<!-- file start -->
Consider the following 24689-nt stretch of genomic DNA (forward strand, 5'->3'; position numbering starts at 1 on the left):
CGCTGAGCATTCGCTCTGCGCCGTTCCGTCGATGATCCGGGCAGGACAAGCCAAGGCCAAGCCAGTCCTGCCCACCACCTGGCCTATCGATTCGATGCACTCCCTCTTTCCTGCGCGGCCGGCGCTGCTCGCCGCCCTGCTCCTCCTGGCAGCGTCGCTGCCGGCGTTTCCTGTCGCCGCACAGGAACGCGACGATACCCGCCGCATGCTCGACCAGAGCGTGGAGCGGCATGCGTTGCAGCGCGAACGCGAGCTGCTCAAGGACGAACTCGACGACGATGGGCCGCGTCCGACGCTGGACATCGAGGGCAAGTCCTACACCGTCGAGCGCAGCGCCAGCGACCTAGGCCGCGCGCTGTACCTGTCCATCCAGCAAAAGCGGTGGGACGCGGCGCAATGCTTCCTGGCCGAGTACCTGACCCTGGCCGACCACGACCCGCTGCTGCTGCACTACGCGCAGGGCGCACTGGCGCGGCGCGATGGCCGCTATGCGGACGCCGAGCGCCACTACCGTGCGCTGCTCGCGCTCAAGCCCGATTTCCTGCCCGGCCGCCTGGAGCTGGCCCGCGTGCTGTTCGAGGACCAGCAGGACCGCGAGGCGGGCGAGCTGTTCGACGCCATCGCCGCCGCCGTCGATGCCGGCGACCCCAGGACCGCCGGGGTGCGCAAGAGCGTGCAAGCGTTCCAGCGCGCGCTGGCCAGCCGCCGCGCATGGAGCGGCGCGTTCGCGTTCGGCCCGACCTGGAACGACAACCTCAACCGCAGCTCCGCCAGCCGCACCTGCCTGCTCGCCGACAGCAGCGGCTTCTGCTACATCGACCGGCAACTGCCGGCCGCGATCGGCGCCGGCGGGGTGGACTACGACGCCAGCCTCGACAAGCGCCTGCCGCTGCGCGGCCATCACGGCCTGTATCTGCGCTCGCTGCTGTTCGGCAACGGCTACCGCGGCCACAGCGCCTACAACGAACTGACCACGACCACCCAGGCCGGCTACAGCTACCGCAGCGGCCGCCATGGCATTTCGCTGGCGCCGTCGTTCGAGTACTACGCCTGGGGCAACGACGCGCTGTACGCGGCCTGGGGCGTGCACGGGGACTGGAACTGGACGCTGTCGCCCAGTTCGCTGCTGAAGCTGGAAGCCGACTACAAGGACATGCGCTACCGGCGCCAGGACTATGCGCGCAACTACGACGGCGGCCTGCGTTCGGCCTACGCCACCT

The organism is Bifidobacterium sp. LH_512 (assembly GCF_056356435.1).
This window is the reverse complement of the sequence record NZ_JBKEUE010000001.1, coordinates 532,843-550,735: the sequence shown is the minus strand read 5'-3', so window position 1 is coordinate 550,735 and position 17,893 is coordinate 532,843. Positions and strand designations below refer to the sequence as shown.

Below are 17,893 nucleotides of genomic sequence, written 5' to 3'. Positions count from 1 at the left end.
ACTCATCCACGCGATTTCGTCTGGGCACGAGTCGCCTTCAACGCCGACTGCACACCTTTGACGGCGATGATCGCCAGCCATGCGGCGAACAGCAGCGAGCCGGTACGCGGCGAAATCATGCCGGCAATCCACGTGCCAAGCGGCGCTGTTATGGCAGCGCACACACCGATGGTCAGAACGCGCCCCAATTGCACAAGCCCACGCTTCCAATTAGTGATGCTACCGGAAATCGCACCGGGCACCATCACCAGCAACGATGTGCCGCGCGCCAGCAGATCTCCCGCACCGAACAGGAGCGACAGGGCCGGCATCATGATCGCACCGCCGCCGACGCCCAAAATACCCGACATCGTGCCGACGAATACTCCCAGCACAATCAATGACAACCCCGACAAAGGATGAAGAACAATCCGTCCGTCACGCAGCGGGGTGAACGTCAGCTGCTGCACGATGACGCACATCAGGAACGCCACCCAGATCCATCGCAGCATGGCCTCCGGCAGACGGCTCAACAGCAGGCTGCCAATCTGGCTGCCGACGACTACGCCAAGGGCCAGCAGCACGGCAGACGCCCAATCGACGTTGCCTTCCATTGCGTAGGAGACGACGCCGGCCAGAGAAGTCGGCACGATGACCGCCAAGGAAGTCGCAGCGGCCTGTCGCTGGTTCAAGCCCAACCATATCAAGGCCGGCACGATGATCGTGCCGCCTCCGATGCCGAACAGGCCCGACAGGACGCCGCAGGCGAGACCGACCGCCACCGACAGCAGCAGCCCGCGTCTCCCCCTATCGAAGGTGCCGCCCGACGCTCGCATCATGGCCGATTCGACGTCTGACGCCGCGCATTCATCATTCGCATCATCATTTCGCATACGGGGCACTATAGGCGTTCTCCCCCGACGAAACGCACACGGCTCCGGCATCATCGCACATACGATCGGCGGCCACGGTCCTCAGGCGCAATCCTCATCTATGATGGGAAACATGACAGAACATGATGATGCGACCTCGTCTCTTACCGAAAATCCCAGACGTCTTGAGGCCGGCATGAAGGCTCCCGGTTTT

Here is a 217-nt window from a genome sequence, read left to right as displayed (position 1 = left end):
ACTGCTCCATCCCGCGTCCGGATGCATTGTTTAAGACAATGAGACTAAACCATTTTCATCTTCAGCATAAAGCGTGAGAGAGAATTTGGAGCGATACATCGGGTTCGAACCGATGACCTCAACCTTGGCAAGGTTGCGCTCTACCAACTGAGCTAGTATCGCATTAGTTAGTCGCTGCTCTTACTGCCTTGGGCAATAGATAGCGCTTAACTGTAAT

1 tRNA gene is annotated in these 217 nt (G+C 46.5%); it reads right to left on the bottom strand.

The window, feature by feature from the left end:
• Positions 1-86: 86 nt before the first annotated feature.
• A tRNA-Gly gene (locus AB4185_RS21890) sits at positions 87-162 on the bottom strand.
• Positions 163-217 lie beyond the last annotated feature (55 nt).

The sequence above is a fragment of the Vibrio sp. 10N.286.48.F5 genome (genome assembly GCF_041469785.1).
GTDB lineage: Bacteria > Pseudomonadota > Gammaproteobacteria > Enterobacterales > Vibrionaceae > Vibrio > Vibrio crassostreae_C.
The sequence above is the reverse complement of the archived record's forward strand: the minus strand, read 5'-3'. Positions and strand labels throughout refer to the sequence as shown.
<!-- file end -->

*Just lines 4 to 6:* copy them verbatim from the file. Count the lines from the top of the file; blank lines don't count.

This window is the reverse complement of the sequence record NZ_JBKEUE010000001.1, coordinates 532,843-550,735: the sequence shown is the minus strand read 5'-3', so window position 1 is coordinate 550,735 and position 17,893 is coordinate 532,843. Positions and strand designations below refer to the sequence as shown.

Below are 17,893 nucleotides of genomic sequence, written 5' to 3'. Positions count from 1 at the left end.
ACTCATCCACGCGATTTCGTCTGGGCACGAGTCGCCTTCAACGCCGACTGCACACCTTTGACGGCGATGATCGCCAGCCATGCGGCGAACAGCAGCGAGCCGGTACGCGGCGAAATCATGCCGGCAATCCACGTGCCAAGCGGCGCTGTTATGGCAGCGCACACACCGATGGTCAGAACGCGCCCCAATTGCACAAGCCCACGCTTCCAATTAGTGATGCTACCGGAAATCGCACCGGGCACCATCACCAGCAACGATGTGCCGCGCGCCAGCAGATCTCCCGCACCGAACAGGAGCGACAGGGCCGGCATCATGATCGCACCGCCGCCGACGCCCAAAATACCCGACATCGTGCCGACGAATACTCCCAGCACAATCAATGACAACCCCGACAAAGGATGAAGAACAATCCGTCCGTCACGCAGCGGGGTGAACGTCAGCTGCTGCACGATGACGCACATCAGGAACGCCACCCAGATCCATCGCAGCATGGCCTCCGGCAGACGGCTCAACAGCAGGCTGCCAATCTGGCTGCCGACGACTACGCCAAGGGCCAGCAGCACGGCAGACGCCCAATCGACGTTGCCTTCCATTGCGTAGGAGACGACGCCGGCCAGAGAAGTCGGCACGATGACCGCCAAGGAAGTCGCAGCGGCCTGTCGCTGGTTCAAGCCCAACCATATCAAGGCCGGCACGATGATCGTGCCGCCTCCGATGCCGAACAGGCCCGACAGGACGCCGCAGGCGAGACCGACCGCCACCGACAGCAGCAGCCCGCGTCTCCCCCTATCGAAGGTGCCGCCCGACGCTCGCATCATGGCCGATTCGACGTCTGACGCCGCGCATTCATCATTCGCATCATCATTTCGCATACGGGGCACTATAGGCGTTCTCCCCCGACGAAACGCACACGGCTCCGGCATCATCGCACATACGATCGGCGGCCACGGTCCTCAGGCGCAATCCTCATCTATGATGGGAAACATGACAGAACATGATGATGCGACCTCGTCTCTTACCGAAAATCCCAGACGTCTTGAGGCCGGCATGAAGGCTCCCGGTTTT